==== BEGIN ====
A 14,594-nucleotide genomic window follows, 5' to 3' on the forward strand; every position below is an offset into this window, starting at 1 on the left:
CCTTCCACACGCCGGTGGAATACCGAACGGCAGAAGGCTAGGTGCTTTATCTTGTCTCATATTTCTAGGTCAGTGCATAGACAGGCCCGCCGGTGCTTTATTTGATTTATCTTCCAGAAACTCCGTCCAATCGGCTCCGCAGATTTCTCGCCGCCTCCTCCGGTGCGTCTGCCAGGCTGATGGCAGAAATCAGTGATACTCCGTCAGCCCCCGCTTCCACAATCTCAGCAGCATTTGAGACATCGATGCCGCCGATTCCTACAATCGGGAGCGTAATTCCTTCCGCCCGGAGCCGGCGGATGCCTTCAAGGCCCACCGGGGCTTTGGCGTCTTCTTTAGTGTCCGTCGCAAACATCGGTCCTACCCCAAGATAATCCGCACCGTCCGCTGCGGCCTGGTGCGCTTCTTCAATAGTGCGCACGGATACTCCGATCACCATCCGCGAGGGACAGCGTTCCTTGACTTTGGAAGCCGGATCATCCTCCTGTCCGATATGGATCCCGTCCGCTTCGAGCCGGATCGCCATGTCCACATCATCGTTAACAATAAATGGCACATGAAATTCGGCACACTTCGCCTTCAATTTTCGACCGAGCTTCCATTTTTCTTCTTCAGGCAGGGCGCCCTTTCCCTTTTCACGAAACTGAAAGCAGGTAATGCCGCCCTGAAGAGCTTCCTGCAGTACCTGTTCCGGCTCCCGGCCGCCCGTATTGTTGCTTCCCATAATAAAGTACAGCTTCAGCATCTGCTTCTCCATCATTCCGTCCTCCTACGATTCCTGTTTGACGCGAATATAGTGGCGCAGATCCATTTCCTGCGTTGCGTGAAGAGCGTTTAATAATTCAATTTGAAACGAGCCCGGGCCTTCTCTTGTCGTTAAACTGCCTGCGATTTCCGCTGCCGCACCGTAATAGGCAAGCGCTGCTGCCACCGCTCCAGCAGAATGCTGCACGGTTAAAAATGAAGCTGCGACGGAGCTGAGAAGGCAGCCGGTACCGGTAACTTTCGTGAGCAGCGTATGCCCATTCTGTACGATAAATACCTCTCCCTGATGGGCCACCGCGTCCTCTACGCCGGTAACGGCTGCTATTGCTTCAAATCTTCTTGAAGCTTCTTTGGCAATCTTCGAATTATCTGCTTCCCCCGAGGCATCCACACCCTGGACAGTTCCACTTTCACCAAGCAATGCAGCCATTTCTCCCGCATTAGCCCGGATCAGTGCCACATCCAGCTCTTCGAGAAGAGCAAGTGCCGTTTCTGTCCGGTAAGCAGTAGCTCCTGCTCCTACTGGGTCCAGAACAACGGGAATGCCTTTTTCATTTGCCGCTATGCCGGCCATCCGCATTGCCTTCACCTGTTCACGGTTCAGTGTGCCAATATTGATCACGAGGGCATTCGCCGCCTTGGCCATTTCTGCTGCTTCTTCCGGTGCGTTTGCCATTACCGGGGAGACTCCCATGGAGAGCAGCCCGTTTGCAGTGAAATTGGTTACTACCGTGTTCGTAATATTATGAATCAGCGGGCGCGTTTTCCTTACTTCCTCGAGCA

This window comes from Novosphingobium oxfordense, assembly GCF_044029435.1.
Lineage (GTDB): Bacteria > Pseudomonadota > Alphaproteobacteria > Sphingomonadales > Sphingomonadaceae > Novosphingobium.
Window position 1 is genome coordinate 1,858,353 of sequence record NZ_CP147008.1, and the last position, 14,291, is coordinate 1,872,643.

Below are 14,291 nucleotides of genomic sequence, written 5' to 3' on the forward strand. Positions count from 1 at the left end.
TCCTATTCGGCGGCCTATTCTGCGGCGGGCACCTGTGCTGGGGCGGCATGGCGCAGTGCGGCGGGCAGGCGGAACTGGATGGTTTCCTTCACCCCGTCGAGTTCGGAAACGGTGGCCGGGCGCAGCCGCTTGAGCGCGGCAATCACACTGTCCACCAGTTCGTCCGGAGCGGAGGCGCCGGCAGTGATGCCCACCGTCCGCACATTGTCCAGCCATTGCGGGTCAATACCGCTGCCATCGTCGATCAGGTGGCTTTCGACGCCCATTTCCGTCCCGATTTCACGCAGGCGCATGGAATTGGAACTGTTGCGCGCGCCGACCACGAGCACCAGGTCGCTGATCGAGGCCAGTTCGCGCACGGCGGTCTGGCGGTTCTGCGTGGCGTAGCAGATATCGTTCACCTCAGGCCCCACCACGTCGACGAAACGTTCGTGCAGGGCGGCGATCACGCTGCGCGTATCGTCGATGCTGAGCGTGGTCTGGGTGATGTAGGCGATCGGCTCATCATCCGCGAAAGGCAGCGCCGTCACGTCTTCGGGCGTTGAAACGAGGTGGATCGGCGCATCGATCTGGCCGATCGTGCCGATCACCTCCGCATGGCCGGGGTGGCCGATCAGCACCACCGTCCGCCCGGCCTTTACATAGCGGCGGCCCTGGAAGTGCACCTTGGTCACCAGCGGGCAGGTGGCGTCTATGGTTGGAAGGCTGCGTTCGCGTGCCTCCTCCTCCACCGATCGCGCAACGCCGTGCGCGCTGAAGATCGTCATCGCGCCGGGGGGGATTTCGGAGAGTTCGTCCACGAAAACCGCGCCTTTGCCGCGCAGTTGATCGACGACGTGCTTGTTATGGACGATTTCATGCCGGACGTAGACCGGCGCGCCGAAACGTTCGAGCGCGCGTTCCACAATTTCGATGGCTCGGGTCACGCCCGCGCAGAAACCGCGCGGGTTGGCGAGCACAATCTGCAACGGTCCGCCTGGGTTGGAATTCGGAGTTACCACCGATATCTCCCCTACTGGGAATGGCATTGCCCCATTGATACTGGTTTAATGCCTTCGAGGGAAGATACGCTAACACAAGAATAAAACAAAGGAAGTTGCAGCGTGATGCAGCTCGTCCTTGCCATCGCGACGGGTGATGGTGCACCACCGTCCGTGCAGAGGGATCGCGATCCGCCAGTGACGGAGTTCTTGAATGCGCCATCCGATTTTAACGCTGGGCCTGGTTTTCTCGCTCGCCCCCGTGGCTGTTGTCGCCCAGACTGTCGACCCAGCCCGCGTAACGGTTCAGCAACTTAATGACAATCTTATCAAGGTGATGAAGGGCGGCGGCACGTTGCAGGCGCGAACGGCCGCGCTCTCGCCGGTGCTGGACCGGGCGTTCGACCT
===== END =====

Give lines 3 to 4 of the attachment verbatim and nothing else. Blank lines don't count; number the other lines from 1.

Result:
This window comes from Novosphingobium oxfordense, assembly GCF_044029435.1.
Lineage (GTDB): Bacteria > Pseudomonadota > Alphaproteobacteria > Sphingomonadales > Sphingomonadaceae > Novosphingobium.